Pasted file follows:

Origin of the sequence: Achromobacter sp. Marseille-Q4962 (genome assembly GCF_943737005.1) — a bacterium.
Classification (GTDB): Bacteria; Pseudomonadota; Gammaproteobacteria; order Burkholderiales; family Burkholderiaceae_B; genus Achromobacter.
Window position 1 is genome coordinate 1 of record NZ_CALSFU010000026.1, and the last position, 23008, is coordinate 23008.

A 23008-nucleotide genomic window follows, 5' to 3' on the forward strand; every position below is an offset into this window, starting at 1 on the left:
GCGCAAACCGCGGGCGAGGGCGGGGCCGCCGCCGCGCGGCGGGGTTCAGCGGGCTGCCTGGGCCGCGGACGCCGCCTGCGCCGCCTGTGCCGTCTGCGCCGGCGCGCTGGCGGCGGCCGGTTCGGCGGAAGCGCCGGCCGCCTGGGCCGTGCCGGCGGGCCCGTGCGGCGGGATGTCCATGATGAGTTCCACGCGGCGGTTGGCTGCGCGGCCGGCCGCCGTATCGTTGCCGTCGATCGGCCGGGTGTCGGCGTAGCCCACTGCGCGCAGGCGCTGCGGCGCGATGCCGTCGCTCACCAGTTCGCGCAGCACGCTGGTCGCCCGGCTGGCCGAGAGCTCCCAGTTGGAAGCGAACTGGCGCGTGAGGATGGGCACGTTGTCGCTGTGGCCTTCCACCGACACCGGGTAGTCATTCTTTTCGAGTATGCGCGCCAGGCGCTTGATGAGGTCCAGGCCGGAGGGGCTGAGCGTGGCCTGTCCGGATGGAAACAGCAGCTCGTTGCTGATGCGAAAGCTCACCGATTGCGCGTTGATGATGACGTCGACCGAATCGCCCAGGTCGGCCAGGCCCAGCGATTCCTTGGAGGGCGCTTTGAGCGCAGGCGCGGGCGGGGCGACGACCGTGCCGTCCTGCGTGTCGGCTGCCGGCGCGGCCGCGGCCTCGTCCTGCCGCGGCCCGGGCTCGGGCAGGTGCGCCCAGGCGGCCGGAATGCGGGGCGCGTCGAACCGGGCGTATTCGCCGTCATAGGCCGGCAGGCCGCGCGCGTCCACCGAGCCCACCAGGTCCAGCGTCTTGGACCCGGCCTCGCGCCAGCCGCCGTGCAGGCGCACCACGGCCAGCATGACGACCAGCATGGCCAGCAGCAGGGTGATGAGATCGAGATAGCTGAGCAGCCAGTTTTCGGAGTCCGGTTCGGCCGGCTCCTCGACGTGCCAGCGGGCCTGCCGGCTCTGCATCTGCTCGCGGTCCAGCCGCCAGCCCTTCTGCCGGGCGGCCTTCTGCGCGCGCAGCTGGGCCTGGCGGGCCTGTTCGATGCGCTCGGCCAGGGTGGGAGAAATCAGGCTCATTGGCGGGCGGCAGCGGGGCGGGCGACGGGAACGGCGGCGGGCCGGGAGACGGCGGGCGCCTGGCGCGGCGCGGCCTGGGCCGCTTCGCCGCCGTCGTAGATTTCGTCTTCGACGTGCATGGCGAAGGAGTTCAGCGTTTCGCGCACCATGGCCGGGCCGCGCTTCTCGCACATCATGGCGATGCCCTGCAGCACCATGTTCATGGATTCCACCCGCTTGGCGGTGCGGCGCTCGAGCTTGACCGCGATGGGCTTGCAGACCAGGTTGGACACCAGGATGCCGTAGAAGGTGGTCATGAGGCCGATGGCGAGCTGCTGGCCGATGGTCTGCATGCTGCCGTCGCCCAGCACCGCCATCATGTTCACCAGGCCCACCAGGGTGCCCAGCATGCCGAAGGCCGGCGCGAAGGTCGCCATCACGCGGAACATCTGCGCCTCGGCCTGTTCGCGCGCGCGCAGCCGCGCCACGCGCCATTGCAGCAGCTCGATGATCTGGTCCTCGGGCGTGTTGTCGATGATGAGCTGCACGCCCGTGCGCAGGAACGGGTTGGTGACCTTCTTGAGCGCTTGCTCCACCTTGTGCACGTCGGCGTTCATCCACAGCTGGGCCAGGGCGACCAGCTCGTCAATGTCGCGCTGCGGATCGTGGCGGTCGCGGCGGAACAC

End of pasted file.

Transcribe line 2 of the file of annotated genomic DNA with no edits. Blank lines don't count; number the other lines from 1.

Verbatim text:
Classification (GTDB): Bacteria; Pseudomonadota; Gammaproteobacteria; order Burkholderiales; family Burkholderiaceae_B; genus Achromobacter.